Weathering is the process that breaks down earth's crust into smaller sediments.
Erosion is the process of transporting sediments to a different location. Sediments get eroded by wind, water, ice and gravity. Wind has its own force. There is more erosion if the sediment is windward, the same direction from which wind if coming. There is less erosion if the sediment is leeward, sheltered from prevailing winds by landscape. Gravity is a driving force that causes streams and ice to move. Water is the most common form of erosion. Streams and tributaries (smaller streams that flow into larger streams) move sediments further distances, and stream velocity causes sediments of the same size to move together. Mass wasting at a watershed, the area of land drained by one stream, is caused by gravity pulling sediments downhill.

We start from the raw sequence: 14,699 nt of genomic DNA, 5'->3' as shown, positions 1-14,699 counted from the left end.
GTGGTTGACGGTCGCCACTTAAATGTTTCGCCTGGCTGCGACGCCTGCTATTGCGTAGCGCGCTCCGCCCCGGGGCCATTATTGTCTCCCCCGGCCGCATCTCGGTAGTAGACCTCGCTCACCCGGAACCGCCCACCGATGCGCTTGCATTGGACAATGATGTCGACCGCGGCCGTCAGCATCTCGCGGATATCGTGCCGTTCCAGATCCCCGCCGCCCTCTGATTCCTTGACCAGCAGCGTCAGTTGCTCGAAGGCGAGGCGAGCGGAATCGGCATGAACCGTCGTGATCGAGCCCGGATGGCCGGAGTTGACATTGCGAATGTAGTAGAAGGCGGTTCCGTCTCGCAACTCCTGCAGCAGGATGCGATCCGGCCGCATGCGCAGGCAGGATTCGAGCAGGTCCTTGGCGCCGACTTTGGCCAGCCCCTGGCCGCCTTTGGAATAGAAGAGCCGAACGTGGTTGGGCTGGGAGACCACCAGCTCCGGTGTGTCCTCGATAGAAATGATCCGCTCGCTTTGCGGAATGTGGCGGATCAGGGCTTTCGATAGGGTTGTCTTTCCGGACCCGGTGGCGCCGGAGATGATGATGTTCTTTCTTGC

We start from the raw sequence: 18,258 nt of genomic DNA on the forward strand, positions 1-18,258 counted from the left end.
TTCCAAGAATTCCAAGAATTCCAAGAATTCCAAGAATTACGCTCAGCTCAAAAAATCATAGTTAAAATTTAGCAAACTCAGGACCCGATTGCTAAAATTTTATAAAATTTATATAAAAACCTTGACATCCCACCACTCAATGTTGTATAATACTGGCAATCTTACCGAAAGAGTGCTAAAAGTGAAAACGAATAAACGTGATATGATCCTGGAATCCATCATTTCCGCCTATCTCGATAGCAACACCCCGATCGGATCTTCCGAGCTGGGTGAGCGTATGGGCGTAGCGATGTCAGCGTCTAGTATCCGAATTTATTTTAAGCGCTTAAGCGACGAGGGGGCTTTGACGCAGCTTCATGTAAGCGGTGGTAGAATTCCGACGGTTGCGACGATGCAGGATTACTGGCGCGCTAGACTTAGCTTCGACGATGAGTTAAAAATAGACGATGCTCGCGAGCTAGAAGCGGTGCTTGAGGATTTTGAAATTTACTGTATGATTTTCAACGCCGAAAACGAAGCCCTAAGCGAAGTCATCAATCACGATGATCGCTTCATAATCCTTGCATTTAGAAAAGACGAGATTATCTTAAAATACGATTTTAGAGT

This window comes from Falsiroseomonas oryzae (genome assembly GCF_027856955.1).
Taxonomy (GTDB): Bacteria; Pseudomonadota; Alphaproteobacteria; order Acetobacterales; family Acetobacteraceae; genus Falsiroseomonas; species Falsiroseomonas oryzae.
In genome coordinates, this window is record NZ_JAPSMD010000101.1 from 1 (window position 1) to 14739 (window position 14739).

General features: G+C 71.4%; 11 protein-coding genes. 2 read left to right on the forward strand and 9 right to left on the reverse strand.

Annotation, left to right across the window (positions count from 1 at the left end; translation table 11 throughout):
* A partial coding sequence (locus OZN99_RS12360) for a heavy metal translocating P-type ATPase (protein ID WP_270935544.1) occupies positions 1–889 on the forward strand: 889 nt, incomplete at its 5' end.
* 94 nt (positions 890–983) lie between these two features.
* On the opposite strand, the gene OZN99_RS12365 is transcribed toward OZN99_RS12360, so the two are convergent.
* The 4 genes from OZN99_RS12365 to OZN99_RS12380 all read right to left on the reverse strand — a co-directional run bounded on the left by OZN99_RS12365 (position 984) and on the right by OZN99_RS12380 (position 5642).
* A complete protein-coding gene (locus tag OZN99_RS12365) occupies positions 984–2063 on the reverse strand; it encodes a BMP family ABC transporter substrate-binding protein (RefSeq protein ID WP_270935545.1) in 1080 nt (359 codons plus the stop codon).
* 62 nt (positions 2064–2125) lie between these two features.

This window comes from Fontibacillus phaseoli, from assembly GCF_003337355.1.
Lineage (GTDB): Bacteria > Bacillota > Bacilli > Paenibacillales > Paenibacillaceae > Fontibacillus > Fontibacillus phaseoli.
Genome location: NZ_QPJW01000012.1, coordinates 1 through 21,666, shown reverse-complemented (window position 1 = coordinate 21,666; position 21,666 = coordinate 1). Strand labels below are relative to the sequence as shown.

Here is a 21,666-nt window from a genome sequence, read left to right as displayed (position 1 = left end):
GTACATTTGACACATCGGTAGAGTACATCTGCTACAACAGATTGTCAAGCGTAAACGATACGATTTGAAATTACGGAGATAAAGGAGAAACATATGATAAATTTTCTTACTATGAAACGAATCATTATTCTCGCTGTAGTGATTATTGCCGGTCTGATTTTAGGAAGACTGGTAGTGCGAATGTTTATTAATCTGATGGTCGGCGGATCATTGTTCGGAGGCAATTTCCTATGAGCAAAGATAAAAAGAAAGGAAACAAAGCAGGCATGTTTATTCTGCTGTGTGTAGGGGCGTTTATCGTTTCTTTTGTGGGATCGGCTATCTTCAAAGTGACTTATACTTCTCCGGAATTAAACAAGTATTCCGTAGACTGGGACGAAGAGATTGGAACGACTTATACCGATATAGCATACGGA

Deposition is when sediments settle in a new location. Depending upon the amount of energy present, sediments can be sorted -- such as graded bedding, beaches, sand dunes -- or unsorted sediments -- such as glacial deposits and mass wasting.
Mass wasting, also known as slope movement or mass movement, is the process by which soil, rock and other materials move downslope under the force of gravity. Types of mass wasting include creep, slides, flows, topples, and falls, each with its own characteristic features, and taking place over timescales from seconds to years. Mass wasting occurs on both terrestrial and submarine slopes.
If you are unfamiliar with the topic of mass wasting, this website, provided by Professor Chuck DeMats at the Department of Geoscience, University of Wisconsin-Madison, is a great resource.